There has never been a clutch game-winning touchdown pass and catch that had more artistry than Ben Roethlisberger's six-yarder to Santonio Holmes with 35 seconds remaining, the difference-maker in Pittsburgh's 27-23 win. But these Steelers authored it.

And there has never been a Super Bowl defensive touchdown quite like Steelers linebacker James Harrison's 100-yard sideline journey with a Kurt Warner interception to close out the first half. But somehow, some way, the Steelers and their best defensive player managed it.

Pittsburgh gave us all that and more Sunday night, and in the process they have re-enforced the image we've had of the rough, tough, never-flinch Steelers seemingly forever now. This is a team that rarely does things the easy way. But it almost always winds up doing them the right way.

"I think it really speaks volumes about this team, and why we were here in the first place,'' Steelers defensive coordinator Dick LeBeau said. "All season long we've played tight, up-and-down games decided at the end. We've come through again and again this season in games like this. The game is never over with these guys until the last tick goes off the clock.''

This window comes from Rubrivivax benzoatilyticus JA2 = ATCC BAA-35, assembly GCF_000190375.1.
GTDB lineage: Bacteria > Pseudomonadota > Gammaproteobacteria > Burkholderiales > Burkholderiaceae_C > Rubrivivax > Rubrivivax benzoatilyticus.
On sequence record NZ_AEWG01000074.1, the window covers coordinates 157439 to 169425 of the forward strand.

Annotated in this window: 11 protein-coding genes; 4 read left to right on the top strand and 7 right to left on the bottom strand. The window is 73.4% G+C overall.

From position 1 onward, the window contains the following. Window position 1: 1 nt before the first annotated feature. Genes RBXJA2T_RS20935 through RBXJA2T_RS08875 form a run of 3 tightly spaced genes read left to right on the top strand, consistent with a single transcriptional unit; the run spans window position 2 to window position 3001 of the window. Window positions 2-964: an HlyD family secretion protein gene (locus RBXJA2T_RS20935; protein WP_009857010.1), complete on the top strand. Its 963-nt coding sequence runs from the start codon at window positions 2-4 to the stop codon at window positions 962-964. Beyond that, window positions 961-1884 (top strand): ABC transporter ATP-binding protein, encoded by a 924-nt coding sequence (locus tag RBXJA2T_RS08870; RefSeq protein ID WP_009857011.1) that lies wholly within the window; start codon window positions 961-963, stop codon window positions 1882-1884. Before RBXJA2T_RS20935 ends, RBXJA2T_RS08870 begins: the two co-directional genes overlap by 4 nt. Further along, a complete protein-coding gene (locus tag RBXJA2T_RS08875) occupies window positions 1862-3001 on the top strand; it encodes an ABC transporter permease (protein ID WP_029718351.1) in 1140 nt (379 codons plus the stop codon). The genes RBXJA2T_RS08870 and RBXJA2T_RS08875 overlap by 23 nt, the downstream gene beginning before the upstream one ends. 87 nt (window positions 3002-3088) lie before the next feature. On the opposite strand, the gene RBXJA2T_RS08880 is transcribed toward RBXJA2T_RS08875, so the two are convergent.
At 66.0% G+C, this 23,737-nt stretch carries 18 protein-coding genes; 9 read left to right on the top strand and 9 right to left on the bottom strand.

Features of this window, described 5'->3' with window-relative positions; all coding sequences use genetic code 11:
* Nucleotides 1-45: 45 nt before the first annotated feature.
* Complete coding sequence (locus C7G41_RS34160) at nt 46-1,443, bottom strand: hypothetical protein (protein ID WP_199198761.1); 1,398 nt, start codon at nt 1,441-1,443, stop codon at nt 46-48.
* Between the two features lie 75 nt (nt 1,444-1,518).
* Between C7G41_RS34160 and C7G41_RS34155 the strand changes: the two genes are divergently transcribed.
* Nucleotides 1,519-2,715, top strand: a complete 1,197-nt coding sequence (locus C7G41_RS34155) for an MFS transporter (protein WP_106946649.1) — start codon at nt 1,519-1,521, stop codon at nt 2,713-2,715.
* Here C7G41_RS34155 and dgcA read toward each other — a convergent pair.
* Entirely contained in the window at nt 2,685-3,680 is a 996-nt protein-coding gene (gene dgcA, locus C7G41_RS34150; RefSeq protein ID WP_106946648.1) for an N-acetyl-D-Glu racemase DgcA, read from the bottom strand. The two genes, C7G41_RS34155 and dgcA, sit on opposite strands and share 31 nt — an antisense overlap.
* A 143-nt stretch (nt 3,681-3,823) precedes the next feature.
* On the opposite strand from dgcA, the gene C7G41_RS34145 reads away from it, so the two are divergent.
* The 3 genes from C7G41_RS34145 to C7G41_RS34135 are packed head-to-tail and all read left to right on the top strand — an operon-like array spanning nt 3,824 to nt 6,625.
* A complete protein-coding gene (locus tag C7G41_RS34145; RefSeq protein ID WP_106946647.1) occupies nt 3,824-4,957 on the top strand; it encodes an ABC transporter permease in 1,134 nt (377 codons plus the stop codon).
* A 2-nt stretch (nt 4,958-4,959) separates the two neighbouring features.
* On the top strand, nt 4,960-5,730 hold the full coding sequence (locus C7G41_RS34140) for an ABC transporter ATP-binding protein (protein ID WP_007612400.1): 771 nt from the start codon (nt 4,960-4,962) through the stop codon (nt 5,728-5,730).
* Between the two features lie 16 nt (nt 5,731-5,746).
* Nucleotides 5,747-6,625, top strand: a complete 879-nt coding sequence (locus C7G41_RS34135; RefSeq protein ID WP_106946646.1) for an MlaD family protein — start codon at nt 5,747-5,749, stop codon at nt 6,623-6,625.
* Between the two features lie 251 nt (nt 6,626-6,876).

LeBeau isn't guilty of hyperbole. The Steelers gutted out win after close win this season, never quite looking invincible, but never failing to produce when a game was hanging in the balance. The two narrow wins over Baltimore come to mind, as does the nail-biter at Cleveland, the 11-10 masterpiece at home against San Diego and that dramatic comeback win against visiting Dallas in December.

"If there's one word to describe us, it's resiliency,'' Steelers kicker Jeff Reed said. "Because we have a lot of close games, and I wouldn't want to play us in a close game.''

After leading the entire game, the Steelers got their ultimate Super Bowl test when Cardinals receiver Larry Fitzgerald took a short Warner pass 64 yards for a 23-20 Arizona lead with 2:37 remaining. The shock of such a play, such a severe turn of events, would have rendered most teams almost paralyzed with the fear of failure.